We HAVE to have a prayer life! But go ahead and sleep in though. Hell has come for your family, for your marriage, but by all means--get yourself 45 minutes extra of sleep. -Beth Moore, via Lelia Chealey
Today is my first Grandparents' Day without a grandparent on earth. I was in a terrible mood, already, when I figured out it was Grandparents' Day.
One of my childhood friends passed away, yesterday, after a long battle with brain cancer, and she wasn't the first friend I'd lost to death, this month.
My husband got caught up in "workforce reduction" at the end of July and lost his job. He's made a full-time job of looking for a job ever since but hasn't nailed down a position. We're not in desperate straits, quite yet, but it won't be long. In Kroger, yesterday, I thought he and I might throw down over a box of pudding. (The one the girls wanted--the one upon which I insisted--was eleven cents more expensive than the store brand.)
I could tell you stories about other situations with which I'm struggling, too, but I won't; suffice it to say: I've known less confusing, happier days. Fonzie and the Cunninghams have left the building. And I haven't stopped praying or reading the Bible (I started a study on Isaiah this week, in fact.), but I have copped a bit of an attitude with God, here and there. I slept through church, this morning. Then, after reading about Grandparents' Day, I slapped the spoons one by one into the silverware holder, asking God in my mind: Where. Are. You?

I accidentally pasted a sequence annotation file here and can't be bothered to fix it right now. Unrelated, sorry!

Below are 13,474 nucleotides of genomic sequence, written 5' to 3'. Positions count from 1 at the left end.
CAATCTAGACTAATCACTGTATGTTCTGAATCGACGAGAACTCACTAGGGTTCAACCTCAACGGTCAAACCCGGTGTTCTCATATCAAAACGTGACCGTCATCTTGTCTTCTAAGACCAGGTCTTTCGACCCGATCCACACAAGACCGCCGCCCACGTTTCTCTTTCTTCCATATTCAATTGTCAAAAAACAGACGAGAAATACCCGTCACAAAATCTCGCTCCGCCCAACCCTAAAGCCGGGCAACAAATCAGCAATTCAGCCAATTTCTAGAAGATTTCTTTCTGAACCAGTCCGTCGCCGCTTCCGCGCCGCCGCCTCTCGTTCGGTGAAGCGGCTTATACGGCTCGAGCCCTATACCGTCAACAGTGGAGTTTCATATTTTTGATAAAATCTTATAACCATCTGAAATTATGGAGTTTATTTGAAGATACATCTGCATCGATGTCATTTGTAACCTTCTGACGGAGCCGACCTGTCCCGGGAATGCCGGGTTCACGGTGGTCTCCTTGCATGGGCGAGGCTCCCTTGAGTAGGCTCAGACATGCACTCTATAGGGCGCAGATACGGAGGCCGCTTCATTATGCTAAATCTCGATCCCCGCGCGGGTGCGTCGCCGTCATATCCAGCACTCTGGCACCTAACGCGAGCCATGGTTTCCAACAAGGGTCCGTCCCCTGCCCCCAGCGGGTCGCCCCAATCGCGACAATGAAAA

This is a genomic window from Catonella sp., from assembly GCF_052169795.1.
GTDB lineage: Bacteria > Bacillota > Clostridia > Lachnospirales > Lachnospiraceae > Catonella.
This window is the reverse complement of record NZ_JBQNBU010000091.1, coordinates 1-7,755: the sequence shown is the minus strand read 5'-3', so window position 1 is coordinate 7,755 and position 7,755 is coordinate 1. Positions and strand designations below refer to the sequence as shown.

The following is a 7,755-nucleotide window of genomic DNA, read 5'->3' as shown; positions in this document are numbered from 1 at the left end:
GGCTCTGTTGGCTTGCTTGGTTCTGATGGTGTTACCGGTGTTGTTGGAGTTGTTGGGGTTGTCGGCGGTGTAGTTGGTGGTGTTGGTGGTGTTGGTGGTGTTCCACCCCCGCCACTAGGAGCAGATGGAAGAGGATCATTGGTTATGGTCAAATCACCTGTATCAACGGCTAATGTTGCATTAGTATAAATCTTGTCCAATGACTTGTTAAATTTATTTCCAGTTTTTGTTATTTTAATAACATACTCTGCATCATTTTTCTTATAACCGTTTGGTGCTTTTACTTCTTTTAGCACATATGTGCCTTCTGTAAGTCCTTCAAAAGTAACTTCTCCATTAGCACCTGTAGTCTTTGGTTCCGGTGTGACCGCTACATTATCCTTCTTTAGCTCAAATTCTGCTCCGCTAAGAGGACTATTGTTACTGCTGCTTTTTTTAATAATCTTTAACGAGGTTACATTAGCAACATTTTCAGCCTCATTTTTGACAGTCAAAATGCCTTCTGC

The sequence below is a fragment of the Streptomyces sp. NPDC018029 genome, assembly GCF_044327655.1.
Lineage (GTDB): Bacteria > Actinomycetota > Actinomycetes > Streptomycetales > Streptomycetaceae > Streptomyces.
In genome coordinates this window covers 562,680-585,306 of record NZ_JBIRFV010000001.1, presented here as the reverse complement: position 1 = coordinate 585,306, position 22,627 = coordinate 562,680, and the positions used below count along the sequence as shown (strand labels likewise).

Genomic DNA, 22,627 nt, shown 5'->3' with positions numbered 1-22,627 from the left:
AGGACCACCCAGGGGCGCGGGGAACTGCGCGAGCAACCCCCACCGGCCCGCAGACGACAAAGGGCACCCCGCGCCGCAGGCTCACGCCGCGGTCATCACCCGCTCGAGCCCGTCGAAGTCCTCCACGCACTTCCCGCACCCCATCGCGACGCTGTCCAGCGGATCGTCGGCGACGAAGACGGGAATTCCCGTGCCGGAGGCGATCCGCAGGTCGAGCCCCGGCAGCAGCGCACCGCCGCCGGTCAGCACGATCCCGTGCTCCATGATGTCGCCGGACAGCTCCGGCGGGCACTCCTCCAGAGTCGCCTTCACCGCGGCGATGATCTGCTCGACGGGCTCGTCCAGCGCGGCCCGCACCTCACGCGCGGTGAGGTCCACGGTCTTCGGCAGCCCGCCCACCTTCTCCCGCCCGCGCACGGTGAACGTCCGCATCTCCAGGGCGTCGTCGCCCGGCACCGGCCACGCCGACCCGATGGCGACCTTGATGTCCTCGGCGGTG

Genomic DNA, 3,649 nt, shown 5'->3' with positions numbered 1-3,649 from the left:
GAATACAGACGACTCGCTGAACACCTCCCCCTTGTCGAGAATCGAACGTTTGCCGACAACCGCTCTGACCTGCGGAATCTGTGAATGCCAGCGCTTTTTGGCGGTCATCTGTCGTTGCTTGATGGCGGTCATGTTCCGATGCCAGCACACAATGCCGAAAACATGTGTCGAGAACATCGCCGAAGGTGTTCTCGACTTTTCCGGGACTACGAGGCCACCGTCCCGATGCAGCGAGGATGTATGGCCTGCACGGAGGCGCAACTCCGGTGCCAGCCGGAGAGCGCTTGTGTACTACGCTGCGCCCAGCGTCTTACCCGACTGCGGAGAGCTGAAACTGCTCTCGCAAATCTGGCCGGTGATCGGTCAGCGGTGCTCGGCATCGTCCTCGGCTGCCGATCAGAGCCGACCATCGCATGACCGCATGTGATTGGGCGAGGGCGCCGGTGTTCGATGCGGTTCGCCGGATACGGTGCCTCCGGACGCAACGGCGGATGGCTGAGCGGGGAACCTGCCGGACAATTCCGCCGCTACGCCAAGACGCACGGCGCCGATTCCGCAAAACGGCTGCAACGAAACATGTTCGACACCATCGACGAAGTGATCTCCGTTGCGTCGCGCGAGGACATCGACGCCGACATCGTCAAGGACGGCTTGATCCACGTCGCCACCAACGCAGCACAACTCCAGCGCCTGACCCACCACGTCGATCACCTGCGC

I miss my grandma. She passed away in May. She was 97 and had been suffering from Alzheimer's, among other atrocities. She had earned her reward; still, I miss her. When I lost her, I had already been losing her for a long time; still, I miss her. I miss our conversations. I miss her letters.
I was thinking these things when I came across some unopened mail at the end of our counter. I found a package from Joanne Norton, her book inside, also a letter from my cousin Ginny. I don't think Ginny's written to me since I was in elementary school, but my grandma was her aunt. I sat down on the couch to open the envelope and unfold and read the letter. What a happy thing, I thought, to get "real mail" from Joanne and Ginny on Grandparents' Day. A Sunday.
But there's more. As I was opening a door I rarely open in my house, an envelope on top of a book shelf caught my eye: could it be? And yes, it was: a thank-you note from my aunt related to my grandma's services. I had opened it on the counter back in May and read exactly one line of it before one of the kids called me away. When I returned to read the rest, it was gone: just gone! I'd searched high and low for that note for almost four months. I'd actually gone through garbage, looking for it! I'd been feeling so awkward about it; how does one respond to a note she hasn't read? I hadn't wanted to write to my aunt and say: "I got your thank-you note but never actually read it. What did it say?"
I don't think it's a coincidence that the note turned up (for the second time) on a day on which I was feeling particularly discouraged, Grandparents' Day, a Sunday.
I looked at the clock. It was 4:30. I had twenty minutes to get ready for the evening service at my former church. Cade, the girls, and I made it on time.